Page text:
After Facebook graph search was introduced a new dimension of sourcing passive candidates has opened. When Balázs Paróczay first wrote about how the graph works and how can you (ab)use it, the potential capabilities shocked the sourcing world. Although the user interface and the semantic searches changed quite a bit since (read: most cool functionalities got limited due to legal restrictions), the URL cracking back-doors have not only been left in but got expanded with new ones.
Today finding people on Facebook is easier than ever thanks to amazing sourcing tools like the one developed by Shane McCusker (fantastic as his usual work!), this one by internet investigators or this one for more general purposes.
One major problem with searching directly for people however is that Facebook profiles are not data rich enough. Only a small portion of users enters both their job title and company information. The first hack is about a way to get around that and find even those people who have relatively empty Facebook profiles.
This is a split from my post on how you should use GitHub and StackOverflow in technical recruitment. In this piece I am going to cover how to:
- utilize the built-in search engine of GitHub to find software engineers,
- X-ray GitHub to find software engineers,
- find developers based on their code contribution, and
- contact the potential candidates you have found.
As you could read in my post about using GitHub and StackOverflow in technical recruitment Stack is not necessarily a primary source of candidates, but a primary information source in your engagement and evaluation. Nonetheless, it is still a good source of tech talent, and I am covering here how you can
- X-ray search StackOverflow and find software engineers
- Search in the subset of StackOverflow users who are registered on StackOverflow Careers
- Contact the potential candidates you have found
We all know that with the new LinkedIn changes if you want to keep accessing the database for free, you have to X-ray via a search engine like Google or Bing. Except there is still a way to search on LinkedIn. That feature is the Alumni Search – with a bit of a URL cracking twist. In this post I explain how to use it, and share with you a handy table containing links to search for various degree holders in most countries.
With the new limitation on LinkedIn searches it is now more important than ever to know how you can access LinkedIn’s data through Google. There is more to X-raying than meets the eye, so I am laying out the methods and the tricks in the post below.
The most important thing to understand about efficiency is that you have to keep in mind the big picture. Being efficient in just one part of the sourcing or recruitment process might cause more problems overall than the time you save during that stage. A textbook example of this happens in sourcing when you are searching for “a” list of candidates instead of “the” list of candidates. With more and more people being present online in many positions the real challenge is the engagement with the candidates – and the end result depends more on your selling than searching skills. What you have to realize however, that the way you search and who you search for impacts the difficulty of the sales efforts you have to make. In this concrete example of being fast in search but realizing you can not reach your potential candidates, your process is generating time-waste compared to spending some more time searching and finding those candidates who not only are able to perform the job you are sourcing for, but are most likely to be interested. The overall process in both cases is shown on the picture below – the red part is the time you waste.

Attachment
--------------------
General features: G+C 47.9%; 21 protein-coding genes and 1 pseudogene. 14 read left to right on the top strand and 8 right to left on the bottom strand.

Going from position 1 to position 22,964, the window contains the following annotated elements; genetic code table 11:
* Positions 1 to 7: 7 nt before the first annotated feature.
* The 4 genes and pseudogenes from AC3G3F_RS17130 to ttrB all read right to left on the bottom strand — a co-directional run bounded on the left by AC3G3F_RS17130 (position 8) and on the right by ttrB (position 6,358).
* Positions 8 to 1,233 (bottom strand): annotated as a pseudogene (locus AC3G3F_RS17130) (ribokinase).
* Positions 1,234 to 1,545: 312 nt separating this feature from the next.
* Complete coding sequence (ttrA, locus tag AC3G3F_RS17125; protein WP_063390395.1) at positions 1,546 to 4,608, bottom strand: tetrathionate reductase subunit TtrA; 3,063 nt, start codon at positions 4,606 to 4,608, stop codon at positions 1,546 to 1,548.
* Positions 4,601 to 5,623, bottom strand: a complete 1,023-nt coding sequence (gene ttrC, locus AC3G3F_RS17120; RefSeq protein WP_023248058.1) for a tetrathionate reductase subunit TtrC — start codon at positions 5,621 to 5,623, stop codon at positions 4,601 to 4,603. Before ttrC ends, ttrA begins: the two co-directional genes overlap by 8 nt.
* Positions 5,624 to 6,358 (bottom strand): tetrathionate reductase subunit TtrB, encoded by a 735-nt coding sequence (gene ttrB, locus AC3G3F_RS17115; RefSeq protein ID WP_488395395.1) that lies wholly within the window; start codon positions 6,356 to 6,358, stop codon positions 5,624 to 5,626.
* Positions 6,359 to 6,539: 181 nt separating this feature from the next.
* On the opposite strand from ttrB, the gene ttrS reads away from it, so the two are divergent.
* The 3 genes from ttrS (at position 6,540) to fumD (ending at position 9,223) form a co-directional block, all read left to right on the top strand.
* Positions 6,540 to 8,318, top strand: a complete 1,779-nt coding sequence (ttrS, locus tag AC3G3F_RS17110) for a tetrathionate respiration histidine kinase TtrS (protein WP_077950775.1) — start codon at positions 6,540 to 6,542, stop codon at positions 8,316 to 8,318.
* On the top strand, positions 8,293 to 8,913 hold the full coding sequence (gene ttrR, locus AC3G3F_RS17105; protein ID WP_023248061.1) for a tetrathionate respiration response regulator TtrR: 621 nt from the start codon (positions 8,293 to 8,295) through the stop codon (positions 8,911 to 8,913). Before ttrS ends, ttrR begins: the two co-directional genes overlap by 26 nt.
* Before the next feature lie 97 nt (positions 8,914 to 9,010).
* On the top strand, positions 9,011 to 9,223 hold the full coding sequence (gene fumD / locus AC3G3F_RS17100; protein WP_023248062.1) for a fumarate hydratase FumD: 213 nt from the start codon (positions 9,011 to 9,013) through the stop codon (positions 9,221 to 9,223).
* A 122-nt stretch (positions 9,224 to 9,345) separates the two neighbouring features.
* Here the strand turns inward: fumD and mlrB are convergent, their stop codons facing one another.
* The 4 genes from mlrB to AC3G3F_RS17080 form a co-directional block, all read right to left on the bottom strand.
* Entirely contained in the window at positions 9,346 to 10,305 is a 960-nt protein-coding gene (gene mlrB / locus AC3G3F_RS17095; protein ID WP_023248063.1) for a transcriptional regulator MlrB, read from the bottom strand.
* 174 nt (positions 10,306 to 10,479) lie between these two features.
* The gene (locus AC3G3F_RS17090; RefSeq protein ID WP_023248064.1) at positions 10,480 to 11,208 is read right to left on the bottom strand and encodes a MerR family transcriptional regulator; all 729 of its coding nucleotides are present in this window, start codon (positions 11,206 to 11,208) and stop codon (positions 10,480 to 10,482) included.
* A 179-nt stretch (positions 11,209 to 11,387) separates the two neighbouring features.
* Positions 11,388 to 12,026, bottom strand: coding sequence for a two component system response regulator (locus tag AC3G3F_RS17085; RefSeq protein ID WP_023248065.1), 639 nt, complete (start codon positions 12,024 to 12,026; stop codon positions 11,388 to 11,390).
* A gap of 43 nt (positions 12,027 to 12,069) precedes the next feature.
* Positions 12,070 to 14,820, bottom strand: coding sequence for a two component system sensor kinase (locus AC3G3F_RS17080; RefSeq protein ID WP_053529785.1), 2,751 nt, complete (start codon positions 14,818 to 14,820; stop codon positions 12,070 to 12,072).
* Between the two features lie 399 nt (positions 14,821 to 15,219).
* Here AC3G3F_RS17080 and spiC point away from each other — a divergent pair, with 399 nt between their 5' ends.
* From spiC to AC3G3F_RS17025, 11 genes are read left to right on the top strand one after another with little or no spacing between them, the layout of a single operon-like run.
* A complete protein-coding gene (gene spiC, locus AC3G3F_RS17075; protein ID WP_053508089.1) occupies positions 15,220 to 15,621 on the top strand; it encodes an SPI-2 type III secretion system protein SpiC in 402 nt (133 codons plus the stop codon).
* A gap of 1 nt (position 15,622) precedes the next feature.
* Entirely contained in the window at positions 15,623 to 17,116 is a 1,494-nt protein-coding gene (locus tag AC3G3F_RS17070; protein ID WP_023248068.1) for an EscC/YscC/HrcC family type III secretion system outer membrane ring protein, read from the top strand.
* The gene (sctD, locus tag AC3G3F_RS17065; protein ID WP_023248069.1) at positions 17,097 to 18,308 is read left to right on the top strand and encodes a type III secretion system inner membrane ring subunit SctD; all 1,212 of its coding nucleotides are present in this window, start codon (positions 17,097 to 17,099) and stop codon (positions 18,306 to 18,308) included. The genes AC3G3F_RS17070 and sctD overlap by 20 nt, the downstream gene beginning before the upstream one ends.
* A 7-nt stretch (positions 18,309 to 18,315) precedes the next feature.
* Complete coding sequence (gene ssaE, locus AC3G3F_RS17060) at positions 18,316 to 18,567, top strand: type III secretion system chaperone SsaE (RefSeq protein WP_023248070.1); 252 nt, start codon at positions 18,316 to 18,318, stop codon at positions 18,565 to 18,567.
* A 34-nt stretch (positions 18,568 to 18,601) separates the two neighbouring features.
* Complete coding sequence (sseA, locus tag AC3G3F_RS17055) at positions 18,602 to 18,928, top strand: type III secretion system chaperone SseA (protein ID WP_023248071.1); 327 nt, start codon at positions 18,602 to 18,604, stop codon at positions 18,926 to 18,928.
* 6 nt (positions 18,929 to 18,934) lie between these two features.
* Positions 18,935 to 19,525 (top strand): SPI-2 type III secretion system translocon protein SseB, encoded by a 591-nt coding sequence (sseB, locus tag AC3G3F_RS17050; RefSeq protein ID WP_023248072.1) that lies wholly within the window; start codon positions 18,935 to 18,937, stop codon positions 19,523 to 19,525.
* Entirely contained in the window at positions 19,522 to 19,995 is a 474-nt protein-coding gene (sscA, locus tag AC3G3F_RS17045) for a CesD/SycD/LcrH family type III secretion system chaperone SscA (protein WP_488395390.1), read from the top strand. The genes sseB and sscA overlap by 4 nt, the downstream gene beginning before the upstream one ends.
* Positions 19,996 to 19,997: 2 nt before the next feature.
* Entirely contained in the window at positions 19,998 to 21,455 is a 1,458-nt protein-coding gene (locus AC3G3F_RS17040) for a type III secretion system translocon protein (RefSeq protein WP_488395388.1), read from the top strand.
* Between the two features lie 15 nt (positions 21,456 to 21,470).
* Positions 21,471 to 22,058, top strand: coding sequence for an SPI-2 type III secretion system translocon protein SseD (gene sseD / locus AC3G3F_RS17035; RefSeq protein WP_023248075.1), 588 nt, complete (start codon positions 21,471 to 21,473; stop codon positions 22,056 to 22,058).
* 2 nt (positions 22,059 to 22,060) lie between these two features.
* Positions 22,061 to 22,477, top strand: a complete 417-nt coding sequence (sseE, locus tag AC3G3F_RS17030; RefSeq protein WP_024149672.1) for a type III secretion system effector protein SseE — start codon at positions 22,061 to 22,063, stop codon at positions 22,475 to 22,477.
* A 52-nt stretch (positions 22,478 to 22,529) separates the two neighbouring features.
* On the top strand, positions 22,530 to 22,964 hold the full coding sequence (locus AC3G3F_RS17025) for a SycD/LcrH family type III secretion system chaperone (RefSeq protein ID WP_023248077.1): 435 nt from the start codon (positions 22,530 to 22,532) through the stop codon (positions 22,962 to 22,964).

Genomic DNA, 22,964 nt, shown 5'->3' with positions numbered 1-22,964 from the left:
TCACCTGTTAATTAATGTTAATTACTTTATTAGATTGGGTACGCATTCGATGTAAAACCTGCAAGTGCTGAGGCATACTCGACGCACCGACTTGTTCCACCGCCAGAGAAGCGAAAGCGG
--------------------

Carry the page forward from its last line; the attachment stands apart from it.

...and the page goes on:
Sourcing Process 1: Fast search, hard sales
Sourcing Process 2: More detailed search, time saved in the whole process
In this post I have gathered four tips how you can make your sales easier and faster with a better search.
With all the excitement around semantic search we still live in an era of keyword (and more specifically Boolean) search. In sourcing, one of the keyword categories I rarely see used properly are the target companies. It’s an extremely important one though: Even weak keywords can turn into great ones if you add a parentheses consisting of potential target companies to your string. The keyword combination (consultant | consulting | advisor etc.) is a pretty general one resulting in many people not suited to your positions.
Combine it with a parentheses containing recruitment agencies and you pretty much know what you will get. This article is meant to help you gather target company names and create a proper parentheses in your Boolean string – of course a list of target companies can be used for so much more (market intelligence, sales, job search etc).